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Controversial Short-Term Rental Bill Continues to Linger


BRADENTON — SB 280, a controversial bill passed in this year's session, has yet to become law. In fact, it has not even been sent to Florida Gov. Ron DeSantis for consideration.

In 2011, Florida lawmakers passed legislation prohibiting local governments from creating ordinances that would restrict vacation rentals. As apps like Airbnb and VRBO exploded, communities pushed back. In 2014, lawmakers answered by amending the law but giving local governments purview only on matters like noise, trash, and parking.

SB 280 further reduces the scope of local authority. It would allow local governments to charge a "reasonable fee" to register the property and issue fines of up to $500 for non-compliance.

Local governments could suspend a property owner's registration for violations of an ordinance that is not specific to vacation rentals, but only if there have been five or more violations on five separate days during a 60-day period. Registration could be suspended for up to 60 days for one or more violations on five separate days during a 30-day period and up to 90 days for one or more violations after two prior suspensions.

SB 280 would require the vacation rentals to state and comply with a maximum overnight occupancy not exceeding either two persons per bedroom plus an additional two persons in one common area or more than two persons per bedroom if there is at least 50 square feet per person, plus an additional two persons in one common area.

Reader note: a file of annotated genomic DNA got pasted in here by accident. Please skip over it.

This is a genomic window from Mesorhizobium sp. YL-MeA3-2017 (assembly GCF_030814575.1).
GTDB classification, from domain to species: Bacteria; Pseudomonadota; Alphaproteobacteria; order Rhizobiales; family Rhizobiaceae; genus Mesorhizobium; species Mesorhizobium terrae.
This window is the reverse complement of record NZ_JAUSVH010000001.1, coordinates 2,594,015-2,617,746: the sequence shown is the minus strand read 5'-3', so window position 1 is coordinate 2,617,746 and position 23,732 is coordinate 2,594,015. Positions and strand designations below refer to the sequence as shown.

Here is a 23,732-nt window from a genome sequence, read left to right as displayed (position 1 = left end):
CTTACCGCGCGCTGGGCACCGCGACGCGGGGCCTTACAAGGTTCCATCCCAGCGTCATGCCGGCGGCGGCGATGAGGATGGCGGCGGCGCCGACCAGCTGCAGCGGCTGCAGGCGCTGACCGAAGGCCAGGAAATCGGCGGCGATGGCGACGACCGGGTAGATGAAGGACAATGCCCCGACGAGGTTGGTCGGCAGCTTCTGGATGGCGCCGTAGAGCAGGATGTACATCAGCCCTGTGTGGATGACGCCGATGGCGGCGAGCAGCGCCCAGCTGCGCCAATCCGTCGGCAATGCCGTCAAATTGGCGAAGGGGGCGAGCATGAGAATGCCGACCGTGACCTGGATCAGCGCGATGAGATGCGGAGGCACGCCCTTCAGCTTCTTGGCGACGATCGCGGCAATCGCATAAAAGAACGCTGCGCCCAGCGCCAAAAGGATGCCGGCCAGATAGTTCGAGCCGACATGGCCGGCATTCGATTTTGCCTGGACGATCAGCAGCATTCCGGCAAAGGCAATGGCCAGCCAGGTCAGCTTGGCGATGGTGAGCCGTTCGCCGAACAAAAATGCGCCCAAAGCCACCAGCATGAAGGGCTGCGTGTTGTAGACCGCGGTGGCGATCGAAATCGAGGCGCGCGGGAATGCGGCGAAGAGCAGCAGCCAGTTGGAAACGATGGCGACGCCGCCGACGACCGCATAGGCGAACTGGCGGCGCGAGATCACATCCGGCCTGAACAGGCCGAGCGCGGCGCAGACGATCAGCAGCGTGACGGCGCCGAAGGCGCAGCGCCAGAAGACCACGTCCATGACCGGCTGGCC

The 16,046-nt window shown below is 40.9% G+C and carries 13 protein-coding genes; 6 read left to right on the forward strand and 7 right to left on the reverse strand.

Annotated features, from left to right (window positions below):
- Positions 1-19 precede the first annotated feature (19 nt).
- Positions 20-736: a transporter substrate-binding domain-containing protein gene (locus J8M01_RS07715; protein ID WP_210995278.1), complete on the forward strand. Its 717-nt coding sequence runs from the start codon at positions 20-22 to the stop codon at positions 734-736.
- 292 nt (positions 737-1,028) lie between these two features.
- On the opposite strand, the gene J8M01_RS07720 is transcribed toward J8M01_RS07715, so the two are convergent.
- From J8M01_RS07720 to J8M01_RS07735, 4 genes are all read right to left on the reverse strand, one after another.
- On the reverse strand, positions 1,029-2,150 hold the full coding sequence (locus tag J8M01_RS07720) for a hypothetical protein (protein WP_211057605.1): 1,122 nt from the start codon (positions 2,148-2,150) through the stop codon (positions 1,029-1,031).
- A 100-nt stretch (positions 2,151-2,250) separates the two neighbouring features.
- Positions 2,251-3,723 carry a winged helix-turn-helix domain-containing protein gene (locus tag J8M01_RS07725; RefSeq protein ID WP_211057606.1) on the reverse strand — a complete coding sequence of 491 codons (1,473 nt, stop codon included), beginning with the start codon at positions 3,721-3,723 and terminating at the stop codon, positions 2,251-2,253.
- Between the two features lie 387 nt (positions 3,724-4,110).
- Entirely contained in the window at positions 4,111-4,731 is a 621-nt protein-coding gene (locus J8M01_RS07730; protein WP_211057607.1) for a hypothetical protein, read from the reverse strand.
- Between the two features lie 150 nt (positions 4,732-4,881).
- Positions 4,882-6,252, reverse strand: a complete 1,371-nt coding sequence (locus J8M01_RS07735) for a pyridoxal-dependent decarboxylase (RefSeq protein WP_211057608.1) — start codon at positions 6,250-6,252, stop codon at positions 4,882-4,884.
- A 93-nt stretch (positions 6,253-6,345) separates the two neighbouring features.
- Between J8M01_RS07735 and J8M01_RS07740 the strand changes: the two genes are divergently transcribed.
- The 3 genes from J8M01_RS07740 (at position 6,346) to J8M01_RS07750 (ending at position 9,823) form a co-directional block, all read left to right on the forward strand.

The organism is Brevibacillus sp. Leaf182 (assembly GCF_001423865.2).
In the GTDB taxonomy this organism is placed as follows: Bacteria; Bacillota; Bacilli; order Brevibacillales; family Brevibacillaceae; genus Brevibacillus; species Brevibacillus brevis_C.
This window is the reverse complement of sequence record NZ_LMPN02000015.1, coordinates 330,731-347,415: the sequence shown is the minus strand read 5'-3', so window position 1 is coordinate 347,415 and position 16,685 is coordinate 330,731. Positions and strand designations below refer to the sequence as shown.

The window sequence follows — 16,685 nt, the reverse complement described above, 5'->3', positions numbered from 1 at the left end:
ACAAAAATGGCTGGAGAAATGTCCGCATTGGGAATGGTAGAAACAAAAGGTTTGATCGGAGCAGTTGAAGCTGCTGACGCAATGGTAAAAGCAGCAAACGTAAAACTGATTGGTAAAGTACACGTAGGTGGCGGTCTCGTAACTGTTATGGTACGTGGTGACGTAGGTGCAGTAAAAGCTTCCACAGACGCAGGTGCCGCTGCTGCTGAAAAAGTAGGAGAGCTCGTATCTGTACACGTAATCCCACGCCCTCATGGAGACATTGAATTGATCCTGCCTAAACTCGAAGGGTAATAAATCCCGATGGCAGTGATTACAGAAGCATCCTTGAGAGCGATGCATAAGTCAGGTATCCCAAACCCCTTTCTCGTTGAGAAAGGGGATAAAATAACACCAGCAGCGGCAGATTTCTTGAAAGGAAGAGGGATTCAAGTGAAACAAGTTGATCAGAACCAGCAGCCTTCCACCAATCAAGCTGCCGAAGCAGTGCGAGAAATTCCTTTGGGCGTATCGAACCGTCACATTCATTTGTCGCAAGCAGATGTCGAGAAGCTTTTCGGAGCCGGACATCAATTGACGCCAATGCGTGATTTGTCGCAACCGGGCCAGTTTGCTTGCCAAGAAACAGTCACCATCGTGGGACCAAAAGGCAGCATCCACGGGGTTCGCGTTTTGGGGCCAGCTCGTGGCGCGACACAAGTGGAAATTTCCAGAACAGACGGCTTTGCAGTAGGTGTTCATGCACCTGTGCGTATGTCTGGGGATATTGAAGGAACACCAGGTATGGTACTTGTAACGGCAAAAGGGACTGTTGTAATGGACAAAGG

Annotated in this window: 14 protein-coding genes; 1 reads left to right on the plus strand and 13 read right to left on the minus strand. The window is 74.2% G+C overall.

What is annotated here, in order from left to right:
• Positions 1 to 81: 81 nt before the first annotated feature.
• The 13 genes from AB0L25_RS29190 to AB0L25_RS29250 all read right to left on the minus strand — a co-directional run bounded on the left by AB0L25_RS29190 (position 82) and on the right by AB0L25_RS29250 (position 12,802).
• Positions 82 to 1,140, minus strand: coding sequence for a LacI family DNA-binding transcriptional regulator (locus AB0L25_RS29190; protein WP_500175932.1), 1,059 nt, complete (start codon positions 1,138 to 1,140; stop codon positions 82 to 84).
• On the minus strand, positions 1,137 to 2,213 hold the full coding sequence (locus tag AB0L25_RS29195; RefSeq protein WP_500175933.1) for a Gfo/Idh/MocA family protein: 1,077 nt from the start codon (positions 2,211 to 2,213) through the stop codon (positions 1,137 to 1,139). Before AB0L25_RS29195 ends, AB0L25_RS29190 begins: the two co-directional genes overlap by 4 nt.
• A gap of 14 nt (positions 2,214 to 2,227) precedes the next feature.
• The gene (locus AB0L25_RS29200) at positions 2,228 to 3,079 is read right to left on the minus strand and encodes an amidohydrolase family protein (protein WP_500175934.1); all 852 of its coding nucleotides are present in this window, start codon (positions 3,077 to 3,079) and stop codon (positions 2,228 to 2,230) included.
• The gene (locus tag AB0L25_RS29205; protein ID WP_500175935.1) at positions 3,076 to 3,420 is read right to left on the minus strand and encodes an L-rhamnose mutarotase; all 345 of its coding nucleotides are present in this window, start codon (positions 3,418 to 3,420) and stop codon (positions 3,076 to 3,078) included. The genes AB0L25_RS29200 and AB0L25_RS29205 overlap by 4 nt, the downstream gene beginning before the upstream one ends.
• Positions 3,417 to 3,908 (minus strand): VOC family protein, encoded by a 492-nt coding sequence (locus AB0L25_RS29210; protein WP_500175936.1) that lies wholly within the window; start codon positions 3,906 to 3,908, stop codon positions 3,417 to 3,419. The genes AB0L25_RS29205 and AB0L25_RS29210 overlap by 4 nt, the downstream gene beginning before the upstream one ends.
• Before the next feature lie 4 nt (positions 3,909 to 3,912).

The bill requires that a responsible party capable of responding to complaints or emergencies be available by telephone 24 hours a day, seven days a week, and respond by 9 a.m. the following day. The bill was one of the closest votes of this year's session, passing the Florida Senate 27-13 and the Florida House 60-51.

Apps like Airbnb, large-scale vacation home rental owners, vacation rental operators, and real estate brokers have lobbied to limit local ordinances, arguing that vacation rentals are an important part of the economy and that limitations infringe on property rights.

Local governments, however, complain that they are the ones who have to deal with the fallout from having an increased number of vacation renters in close proximity to local residents. The vacation rental craze has also put increased pressure on local housing inventories as homes that were zoned for single-family residences are increasingly purchased for short-term rental investments.

This has been particularly difficult in popular tourist destinations. Increased demand drives up the prices of single-family homes and rental properties for long-term renters, many of whom work in these communities' service economies.

Hotels have also argued in favor of increased regulation, noting that vacation rentals are not subjected to the same level of expensive regulatory requirements, giving their owners an unfair advantage in the marketplace.


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